“If we hadn’t gotten it, we wouldn’t have been able to handle the surge,” he said.

New equipment included a high-speed rotary die cutter and a flexographic folder gluer, with each machine valued in the $4 million to $6 million range; another high-speed four-color folder gluer, valued at $5 million to $6 million, is on order with an expected delivery of 2023, Ausburn said.

“Due to supply chain challenges, the lead time on equipment that once was nine months has now stretched out to 18 to 24 months,” Ausburn said.

The paper industry has shifted dramatically toward packaging and away from newsprint and fine print, according to Rich Bachus. Companies are not prone to invest in those technologies with packaging applications so lucrative.

50 years in
SMC today is markedly different from Southern Missouri Containers 50 years ago, according to company executives. While lavishly printed and die-cut boxes are now ordered by customers, Randy Bachus remembers when there were two color choices, black or red, and outside markings were limited to “fragile” or “handle with care.”

Rich Bachus recalls the early 1990s as the period when manufacturers began to pay more attention to box designs.

The siblings and Ausburn were all involved in SMC from their teen years. Randy Bachus got his start mowing lawns outside the factory around 1977, then moved indoors to run a baler in 1979.

“It would be really hard to mess that up,” he said.

There are no 14-year-olds employed at SMC today, he said, and that probably wasn’t legal even in the 1970s, Randy said.

“It’s a fun business – very challenging,” he said. “I love to hate it sometimes, too.”

The three leaders all remembered working in the plant through their college years in summers and on holidays. Randy Bachus joined the company full time in 1987 in sales.

Rich Bachus worked for Frito-Lay in central Indiana – at the time, the largest snack chip manufacturer in the world – until 1982. His title – no surprise – was packaging supervisor.

Ausburn also came back to SMC in 1982 after having worked as an accountant.

Ausburn has two children who are involved in the business. His son, Matt Ausburn, is chief financial officer and a member of the board, and his daughter, Melissa Ausburn, works in the digital graphics department as social media coordinator and branding lead.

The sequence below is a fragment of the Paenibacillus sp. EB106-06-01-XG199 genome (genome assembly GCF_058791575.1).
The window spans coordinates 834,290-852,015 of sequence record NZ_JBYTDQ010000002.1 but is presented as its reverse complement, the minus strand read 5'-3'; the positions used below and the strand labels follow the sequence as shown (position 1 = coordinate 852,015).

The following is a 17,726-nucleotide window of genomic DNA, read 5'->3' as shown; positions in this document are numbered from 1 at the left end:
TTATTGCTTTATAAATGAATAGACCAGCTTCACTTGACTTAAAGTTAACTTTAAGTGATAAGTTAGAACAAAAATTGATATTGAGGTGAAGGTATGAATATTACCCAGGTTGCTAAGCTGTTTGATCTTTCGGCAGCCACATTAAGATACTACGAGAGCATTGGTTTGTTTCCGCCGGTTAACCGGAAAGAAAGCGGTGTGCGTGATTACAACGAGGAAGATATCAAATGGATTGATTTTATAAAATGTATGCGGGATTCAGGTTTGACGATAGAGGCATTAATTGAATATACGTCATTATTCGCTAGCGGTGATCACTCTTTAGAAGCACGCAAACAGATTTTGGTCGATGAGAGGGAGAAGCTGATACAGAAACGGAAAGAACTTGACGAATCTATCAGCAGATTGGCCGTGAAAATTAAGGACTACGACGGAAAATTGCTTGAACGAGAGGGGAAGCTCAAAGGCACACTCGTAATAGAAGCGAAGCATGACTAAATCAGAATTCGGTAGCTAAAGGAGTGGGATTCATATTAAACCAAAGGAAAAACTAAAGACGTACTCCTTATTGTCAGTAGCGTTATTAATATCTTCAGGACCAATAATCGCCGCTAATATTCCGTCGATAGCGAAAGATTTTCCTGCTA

“We are fortunate to have a seasoned group of employees that are transitioning into leadership positions and a growing bench of younger talent that are assuming more and more responsibilities,” he said. “We are always on the lookout for future leaders.”

Making boxes
On a recent tour of the PIC East plant, three machines were rolling off boxes. Rich Bachus said the plant handles 250 to 400 different items per day and runs 24 hours, five days a week.

The factory fills a truckload every 30 minutes, he noted.

In a comparatively quiet area of the plant, the design team was at work on products. One member of the team was fashioning yellow-printed corrugated boxes into a banana shape.

“If you can draw it, we can cut it,” said Jeff Hole, senior designer.

Some corrugated display pieces were being worked on, among them a sturdy shelving unit designed to hold 75 bags of plant food at 4 pounds apiece.

Randy Bachus was philosophical about the work, noting packaging is often an invisible part of the customer experience.

“You grab a product and you’re not even looking at this, except subliminally,” he said, gesturing to the unit.

Still, he said, there’s a method to packaging, and it’s one that SMC has refined over the years.

It’s not his father’s company, in other words – but then again, for the Bachuses and Ausburn, it is.